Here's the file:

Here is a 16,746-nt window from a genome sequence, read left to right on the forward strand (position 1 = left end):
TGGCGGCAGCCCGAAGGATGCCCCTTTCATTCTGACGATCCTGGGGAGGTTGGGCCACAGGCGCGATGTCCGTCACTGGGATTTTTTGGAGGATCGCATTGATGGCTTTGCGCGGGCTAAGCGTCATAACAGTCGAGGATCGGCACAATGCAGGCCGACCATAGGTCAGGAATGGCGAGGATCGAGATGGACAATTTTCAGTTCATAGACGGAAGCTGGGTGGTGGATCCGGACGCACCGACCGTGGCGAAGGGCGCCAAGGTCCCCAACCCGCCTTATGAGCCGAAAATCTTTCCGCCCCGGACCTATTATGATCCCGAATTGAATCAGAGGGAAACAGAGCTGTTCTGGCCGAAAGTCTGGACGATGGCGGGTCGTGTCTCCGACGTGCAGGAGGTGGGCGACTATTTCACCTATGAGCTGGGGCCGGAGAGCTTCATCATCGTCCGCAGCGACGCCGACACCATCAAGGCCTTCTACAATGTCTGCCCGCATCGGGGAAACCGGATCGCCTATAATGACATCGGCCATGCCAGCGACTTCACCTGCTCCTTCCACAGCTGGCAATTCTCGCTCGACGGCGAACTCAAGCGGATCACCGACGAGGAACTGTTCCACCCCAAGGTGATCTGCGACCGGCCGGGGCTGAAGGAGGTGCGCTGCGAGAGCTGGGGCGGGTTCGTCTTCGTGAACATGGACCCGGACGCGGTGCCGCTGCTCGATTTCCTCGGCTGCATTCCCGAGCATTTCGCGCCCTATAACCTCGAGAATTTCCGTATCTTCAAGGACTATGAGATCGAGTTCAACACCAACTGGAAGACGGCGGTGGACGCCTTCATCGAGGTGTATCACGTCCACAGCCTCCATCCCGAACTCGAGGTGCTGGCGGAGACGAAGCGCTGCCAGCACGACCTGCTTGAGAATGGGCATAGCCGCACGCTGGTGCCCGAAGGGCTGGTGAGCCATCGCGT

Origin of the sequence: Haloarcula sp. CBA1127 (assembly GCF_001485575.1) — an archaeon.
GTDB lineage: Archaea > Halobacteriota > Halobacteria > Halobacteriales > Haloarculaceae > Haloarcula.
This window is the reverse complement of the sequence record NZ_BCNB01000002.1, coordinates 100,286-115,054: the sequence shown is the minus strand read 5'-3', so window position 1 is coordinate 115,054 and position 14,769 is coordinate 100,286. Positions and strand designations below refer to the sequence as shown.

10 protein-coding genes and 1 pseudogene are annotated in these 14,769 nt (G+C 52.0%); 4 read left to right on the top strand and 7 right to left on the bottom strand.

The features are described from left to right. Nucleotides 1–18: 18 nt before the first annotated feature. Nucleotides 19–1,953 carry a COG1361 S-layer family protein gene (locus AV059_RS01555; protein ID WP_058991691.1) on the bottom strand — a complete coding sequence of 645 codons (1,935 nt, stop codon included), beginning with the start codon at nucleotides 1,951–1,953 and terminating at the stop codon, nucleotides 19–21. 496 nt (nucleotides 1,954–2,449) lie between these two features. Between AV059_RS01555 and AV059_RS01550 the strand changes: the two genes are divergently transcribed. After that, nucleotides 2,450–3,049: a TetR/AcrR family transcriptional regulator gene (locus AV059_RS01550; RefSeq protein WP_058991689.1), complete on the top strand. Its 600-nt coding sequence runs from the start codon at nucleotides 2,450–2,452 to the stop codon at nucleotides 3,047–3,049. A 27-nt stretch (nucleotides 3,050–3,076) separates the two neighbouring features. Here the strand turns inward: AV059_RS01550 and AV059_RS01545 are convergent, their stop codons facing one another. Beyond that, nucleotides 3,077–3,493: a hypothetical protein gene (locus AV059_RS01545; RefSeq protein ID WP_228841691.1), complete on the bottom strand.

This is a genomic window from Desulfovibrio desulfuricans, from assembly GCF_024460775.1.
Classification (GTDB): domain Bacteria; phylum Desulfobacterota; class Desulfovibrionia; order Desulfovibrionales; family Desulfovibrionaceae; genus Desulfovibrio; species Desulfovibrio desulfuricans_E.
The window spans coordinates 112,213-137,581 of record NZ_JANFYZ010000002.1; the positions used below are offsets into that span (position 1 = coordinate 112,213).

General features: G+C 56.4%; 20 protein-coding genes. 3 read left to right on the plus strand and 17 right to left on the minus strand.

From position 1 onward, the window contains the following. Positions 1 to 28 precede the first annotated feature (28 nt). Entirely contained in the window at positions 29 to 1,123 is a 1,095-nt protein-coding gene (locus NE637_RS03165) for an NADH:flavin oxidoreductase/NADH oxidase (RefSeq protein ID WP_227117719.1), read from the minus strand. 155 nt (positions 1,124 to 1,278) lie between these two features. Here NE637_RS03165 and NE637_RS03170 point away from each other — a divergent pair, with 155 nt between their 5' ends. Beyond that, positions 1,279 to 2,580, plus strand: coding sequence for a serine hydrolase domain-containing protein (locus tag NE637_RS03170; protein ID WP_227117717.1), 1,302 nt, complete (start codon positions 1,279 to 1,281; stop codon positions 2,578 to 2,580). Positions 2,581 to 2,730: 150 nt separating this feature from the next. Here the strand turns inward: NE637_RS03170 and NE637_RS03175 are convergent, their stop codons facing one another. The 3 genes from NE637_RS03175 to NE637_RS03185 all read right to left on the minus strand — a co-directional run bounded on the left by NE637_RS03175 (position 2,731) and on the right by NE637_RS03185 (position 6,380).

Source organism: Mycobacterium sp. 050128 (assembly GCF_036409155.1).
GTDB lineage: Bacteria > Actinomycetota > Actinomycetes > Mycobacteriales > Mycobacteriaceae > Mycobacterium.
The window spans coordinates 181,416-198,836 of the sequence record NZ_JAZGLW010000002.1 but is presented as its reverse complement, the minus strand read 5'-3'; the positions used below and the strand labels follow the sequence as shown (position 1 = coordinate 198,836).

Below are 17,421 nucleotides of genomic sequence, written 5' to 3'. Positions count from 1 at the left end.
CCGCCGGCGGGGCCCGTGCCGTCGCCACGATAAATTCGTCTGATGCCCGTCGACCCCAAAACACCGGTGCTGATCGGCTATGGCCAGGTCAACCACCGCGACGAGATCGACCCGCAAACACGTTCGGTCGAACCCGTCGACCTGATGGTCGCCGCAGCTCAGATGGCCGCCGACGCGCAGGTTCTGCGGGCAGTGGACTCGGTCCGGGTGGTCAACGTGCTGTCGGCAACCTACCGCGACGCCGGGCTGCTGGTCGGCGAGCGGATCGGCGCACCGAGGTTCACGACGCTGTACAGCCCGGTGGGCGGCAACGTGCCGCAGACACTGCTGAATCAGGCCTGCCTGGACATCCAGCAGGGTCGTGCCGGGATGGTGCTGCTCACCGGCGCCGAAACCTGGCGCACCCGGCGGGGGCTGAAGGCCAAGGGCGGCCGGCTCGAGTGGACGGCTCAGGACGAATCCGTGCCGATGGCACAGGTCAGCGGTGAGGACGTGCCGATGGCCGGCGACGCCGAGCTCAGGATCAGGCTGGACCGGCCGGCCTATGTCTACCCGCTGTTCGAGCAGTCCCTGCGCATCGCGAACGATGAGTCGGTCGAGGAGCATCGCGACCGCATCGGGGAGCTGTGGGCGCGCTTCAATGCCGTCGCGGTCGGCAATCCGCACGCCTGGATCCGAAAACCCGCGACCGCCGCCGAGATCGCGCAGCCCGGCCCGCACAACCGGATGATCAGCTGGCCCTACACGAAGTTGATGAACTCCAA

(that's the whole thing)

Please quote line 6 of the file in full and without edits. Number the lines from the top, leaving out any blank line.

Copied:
10 protein-coding genes and 1 pseudogene are annotated in these 14,769 nt (G+C 52.0%); 4 read left to right on the top strand and 7 right to left on the bottom strand.